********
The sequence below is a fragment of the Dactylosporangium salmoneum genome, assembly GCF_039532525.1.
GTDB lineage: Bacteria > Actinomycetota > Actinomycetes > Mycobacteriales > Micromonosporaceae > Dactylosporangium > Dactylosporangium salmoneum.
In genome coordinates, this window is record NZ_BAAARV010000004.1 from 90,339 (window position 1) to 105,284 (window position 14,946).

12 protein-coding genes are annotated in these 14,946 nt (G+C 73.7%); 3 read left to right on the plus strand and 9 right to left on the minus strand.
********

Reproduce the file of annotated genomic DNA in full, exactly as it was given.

The sequence below is a fragment of the Dactylosporangium salmoneum genome, assembly GCF_039532525.1.
GTDB lineage: Bacteria > Actinomycetota > Actinomycetes > Mycobacteriales > Micromonosporaceae > Dactylosporangium > Dactylosporangium salmoneum.
In genome coordinates, this window is record NZ_BAAARV010000004.1 from 90,339 (window position 1) to 105,284 (window position 14,946).

12 protein-coding genes are annotated in these 14,946 nt (G+C 73.7%); 3 read left to right on the plus strand and 9 right to left on the minus strand.